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Ann Behav Med. 2019 Jun 4;53(7):665-673. doi: 10.1093/abm/kay075.

Is It Good To Be Good? Dispositional Compassion and Health Behaviors.

Author information

1
Department of Psychology and Logopedics, Faculty of Medicine, University of Helsinki, Helsinki, Finland.
2
LIKES - Research Centre for Physical Activity and Health, Jyväskylä, Finland.
3
Faculty of Sport and Health Sciences, University of Jyväskylä, Jyväskylä, Finland.
4
Department of Clinical Chemistry, Fimlab Laboratories and Finnish Cardiovascular Research Center-Tampere, Faculty of Medicine and Life Sciences, University of Tampere, Tampere, Finland.
5
Department of Clinical Physiology and Nuclear Medicine, Turku University Hospital, Turku, Finland.
6
Research Centre of Applied and Preventive Cardiovascular Medicine, University of Turku, Turku, Finland.
7
Unit of Psychology, Faculty of Education, University of Oulu, Oulu, Finland.

Abstract

BACKGROUND:

Despite the documented importance of dispositional compassions for a range of health-related outcomes, its role in predicting health behaviors remains unclear.

PURPOSE:

This study examined the associations between dispositional compassion and three domains of health behavior, including physical activity, alcohol use, and smoking.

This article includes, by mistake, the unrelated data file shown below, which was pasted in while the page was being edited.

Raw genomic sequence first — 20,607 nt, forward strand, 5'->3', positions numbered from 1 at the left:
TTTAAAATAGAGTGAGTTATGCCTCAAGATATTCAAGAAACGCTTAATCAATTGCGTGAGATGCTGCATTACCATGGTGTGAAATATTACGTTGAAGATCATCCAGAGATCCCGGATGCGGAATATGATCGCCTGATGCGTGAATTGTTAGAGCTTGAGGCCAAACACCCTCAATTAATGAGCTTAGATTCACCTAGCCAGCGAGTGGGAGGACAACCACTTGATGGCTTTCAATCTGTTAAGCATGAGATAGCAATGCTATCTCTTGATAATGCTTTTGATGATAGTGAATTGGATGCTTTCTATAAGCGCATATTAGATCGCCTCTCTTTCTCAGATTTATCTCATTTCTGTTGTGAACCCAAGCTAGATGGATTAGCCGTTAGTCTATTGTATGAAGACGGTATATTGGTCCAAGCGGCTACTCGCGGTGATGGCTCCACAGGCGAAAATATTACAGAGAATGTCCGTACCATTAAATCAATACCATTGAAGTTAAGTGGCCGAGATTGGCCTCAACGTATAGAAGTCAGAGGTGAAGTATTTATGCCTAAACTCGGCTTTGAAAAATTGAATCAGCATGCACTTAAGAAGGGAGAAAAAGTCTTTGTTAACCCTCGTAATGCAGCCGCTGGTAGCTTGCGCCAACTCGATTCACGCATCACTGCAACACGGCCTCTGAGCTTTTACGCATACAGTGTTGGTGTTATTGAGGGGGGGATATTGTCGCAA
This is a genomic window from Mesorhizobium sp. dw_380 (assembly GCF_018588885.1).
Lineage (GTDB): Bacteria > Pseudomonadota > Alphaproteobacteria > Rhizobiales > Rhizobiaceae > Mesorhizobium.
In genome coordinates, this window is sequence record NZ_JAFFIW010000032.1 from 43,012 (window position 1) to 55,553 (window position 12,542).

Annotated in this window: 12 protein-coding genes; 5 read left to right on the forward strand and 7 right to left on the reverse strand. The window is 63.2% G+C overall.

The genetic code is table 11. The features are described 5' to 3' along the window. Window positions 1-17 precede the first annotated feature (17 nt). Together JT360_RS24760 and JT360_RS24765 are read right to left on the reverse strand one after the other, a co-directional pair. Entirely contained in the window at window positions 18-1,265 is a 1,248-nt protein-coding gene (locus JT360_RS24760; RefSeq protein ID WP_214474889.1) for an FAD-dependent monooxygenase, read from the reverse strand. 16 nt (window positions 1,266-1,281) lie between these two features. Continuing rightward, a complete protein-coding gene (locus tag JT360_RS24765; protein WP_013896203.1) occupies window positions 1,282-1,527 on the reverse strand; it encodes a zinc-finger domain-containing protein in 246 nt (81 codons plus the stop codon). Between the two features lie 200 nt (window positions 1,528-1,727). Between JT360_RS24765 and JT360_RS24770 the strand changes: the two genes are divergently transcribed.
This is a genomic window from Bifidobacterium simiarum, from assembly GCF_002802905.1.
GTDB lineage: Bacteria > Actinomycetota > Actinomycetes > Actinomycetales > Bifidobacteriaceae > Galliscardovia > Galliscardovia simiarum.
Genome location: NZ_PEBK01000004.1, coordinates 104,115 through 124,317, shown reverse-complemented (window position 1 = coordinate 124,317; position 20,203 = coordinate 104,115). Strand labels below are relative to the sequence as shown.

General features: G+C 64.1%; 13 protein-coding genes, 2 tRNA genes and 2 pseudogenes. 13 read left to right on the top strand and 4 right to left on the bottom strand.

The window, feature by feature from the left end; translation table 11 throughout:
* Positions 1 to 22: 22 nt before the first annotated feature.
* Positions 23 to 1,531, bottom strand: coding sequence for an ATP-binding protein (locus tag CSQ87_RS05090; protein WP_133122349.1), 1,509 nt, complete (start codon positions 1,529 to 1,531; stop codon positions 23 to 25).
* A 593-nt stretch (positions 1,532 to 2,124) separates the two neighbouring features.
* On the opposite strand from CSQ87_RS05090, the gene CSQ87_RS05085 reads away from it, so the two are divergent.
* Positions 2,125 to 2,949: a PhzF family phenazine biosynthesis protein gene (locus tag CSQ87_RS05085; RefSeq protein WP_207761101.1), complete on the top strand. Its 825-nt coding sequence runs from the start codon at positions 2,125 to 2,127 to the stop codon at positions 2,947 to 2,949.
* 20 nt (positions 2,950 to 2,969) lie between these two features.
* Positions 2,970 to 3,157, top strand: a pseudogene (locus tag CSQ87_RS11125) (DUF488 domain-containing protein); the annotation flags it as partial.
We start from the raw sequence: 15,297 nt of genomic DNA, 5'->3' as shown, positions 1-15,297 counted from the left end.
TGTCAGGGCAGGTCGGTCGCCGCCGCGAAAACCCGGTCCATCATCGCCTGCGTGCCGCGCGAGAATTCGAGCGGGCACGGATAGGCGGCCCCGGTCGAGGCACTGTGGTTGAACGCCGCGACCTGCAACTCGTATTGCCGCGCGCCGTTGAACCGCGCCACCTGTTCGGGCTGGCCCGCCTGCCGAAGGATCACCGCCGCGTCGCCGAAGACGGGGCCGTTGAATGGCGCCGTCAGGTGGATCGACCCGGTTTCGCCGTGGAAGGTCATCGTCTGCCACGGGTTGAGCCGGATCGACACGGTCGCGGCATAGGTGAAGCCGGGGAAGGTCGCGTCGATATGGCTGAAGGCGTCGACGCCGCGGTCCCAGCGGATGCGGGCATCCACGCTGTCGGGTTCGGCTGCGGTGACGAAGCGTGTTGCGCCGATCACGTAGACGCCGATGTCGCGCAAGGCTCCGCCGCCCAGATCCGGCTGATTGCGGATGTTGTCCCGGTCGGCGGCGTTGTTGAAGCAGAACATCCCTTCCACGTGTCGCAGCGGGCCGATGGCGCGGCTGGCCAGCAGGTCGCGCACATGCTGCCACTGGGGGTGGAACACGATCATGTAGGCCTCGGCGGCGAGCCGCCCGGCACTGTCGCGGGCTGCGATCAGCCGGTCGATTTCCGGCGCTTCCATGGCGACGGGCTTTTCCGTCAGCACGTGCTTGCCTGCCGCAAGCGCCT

METHODS:

The participants (N = 1,279-1,913) were from the Finnish population-based Young Finns study. We collected self-reports of compassion in 1997 and 2011 and health behaviors in 2001, 2007, and 2011. In addition, an objective pedometer measure of physical activity was collected in 2011. Linear and logistic regression models were fitted to estimate the cross-sectional and longitudinal associations between compassion and the health behavior outcomes.

RESULTS:

In a cross-sectional analysis, compassion was associated with having never smoked and a reduced likelihood of at-risk alcohol use and binge drinking. There was no robust association between compassion and physical activity. In longitudinal analyses over a 14-year period, the associations remained for at-risk alcohol use and binge drinking.

CONCLUSIONS:

Dispositional compassion may have a protective effect against unhealthy behaviors, especially excessive alcohol consumption.

KEYWORDS:

Alcohol consumption; Compassion; Health behaviors; Physical activity; Smoking

PMID:
30256889
DOI:
10.1093/abm/kay075

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